Kampala, Uganda | THE INDEPENDENT | Several subsistence farmers in Busiro North Constituency in Wakiso districts are gearing towards joining efforts to grow sweet potatoes to satisfy the growing demand for livestock products and to raise incomes by generating additional value-added through processing.
Busiro North which includes sub counties of Kakiri, Masuulita and Namuyumba is known to have vast pieces of land much of which lie idle although it’s occupants are hard hit with poverty.
The area with fertile soils is part of the Luweero Triangle which was greatly affected by the 1980 bush war and for the last thirty years, the area has remained almost less productive with residents blaming all their misfortunes to the war.
Now, Michael Lubulwa, the Wakiso district production officer, shares that the district is working closely with Universal Initiatives Development Organization to embark on mobilizing community members, regardless of the size of the land they own, to grow sweet potatoes which will be collected in a pool before processing into forage.
Lubulwa says that currently the cost of balancing domestic demand for livestock products with feed or livestock imports has become prohibitively expensive which gives farmers a chance to use sweet potatoes as animal feeds and make some money.
The production officer further explains that besides the renowned silage that can be made out of potatoes vines, which is highly needed by livestock farmers, the roots are also used in making pellets. He explains that although sweet potatoes are the third largely grown food crop, farmers should stop growing it for mainly home food production.
He adds that a few families in the area have already been growing a few potatoes in their gardens which at times could rot during the process of looking for market thus the project will help them to throw away all worries of the market.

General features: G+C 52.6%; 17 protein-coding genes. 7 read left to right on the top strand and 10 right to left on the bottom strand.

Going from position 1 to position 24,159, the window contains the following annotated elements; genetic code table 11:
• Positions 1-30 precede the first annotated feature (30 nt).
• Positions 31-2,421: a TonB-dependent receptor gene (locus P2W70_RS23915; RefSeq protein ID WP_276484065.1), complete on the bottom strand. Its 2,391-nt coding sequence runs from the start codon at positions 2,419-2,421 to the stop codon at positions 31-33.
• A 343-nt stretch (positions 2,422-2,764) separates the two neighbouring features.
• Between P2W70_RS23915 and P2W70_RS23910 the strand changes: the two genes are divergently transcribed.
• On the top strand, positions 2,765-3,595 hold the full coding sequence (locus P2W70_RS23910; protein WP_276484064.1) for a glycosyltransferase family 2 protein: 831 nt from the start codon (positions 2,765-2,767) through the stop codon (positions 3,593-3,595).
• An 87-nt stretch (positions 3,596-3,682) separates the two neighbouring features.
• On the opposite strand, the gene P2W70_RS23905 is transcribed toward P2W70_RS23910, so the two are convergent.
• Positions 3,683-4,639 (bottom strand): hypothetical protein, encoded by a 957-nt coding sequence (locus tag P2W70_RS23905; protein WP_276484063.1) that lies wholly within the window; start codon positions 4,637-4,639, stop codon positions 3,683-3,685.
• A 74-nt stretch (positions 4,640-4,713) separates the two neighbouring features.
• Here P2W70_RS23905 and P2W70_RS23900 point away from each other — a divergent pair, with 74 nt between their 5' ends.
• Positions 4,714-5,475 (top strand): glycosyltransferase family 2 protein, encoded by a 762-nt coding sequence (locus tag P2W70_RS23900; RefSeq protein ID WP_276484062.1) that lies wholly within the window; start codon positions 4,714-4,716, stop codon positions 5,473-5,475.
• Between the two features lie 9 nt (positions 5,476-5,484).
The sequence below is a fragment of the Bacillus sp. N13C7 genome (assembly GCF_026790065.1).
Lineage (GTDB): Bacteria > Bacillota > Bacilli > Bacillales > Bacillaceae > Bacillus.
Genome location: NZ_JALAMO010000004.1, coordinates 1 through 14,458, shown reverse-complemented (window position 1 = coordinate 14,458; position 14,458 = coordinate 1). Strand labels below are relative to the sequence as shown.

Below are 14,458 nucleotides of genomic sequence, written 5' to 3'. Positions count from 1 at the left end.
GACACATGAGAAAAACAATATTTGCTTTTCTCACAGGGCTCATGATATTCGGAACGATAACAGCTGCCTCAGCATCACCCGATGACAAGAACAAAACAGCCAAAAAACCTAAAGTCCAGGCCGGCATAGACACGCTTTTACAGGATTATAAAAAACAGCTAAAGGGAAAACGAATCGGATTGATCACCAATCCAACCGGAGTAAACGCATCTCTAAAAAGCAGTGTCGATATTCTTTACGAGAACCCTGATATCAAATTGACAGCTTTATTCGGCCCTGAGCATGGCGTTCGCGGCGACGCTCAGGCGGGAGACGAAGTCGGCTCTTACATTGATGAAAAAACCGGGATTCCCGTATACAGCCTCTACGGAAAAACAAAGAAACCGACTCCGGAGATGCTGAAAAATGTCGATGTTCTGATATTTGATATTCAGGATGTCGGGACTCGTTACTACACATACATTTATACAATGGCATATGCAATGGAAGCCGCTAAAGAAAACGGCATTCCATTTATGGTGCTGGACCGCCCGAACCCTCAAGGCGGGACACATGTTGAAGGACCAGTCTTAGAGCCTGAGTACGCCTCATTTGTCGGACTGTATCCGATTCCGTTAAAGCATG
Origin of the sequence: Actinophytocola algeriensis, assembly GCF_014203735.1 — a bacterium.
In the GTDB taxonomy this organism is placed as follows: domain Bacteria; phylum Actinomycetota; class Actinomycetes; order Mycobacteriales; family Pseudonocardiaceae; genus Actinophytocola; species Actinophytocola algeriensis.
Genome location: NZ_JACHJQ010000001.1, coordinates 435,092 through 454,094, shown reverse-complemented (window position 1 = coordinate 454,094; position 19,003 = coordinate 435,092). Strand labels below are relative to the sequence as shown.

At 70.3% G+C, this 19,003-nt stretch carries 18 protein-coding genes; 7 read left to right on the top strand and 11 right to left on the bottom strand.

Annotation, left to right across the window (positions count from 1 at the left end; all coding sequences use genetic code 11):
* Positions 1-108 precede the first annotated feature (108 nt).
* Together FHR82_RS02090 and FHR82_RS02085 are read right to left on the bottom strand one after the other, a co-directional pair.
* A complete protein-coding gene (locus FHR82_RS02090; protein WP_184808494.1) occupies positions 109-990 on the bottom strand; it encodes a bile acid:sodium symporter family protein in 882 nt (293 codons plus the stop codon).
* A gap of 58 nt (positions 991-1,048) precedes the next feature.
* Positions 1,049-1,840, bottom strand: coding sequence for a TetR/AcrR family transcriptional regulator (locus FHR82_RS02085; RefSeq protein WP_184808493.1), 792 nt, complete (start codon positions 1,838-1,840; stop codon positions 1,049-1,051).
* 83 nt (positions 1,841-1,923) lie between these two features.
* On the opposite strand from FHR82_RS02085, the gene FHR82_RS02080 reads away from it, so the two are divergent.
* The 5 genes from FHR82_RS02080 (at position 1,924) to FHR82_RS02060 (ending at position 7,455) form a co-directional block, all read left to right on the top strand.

Nelson Kazima Mweru, the potato enterprise technical advisor, notes that they have already initiated over 200 families each with at least one acre of land where they can grow the food crop.
“It is not easy for one farmer in this area to produce commercially viable tonnes of potatoes required for processing. We are still sensitizing more people by showing them the benefit of coming to together,” says Mweru adding that they have already been assured of ready markets of their animal feeds in Kenya. He, however, adds that even before thinking of the Kenyan market, there is already a wide local market.
Farmers in Kakiri are optimistic that the initiative will yield results. Justine Namubiru says that growing a crop with the availability of a ready market is the joy of farmer. She likens the initiative to farmers’ cooperatives as they used to function in the 1960s and ’70s.
Sedona Babirye attests that they have undergone some training on how best to grow the crop and how to handle it after harvesting. According to her, they are just waiting for the next rain season.
Paddy Galabuzi, the Wakiso district planner, says the district is also looking for several farmers in the same project who own larger pieces of land so that they help them acquire solar-powered irrigation units. He says that the district has a number of development partners who would like to offer support as an effort of changing the mindset of farmers.
“This is already a good venture but needs constant production, they cannot deepen on rainwater which is received just two seasons in a year. With irrigation, production will be flowing all year through. The only problem is that their might a few of them who having lad where irrigation can be applicable,” says Galabuzi.
Col Fred Ssegamwegwe, the Operation Wealth Creation coordinator in Wakiso District, observes that they are also ready to support the initiative by supplying inputs. How however he points out that this will be done only if there is a good number of farmers who have decided to grow the crop.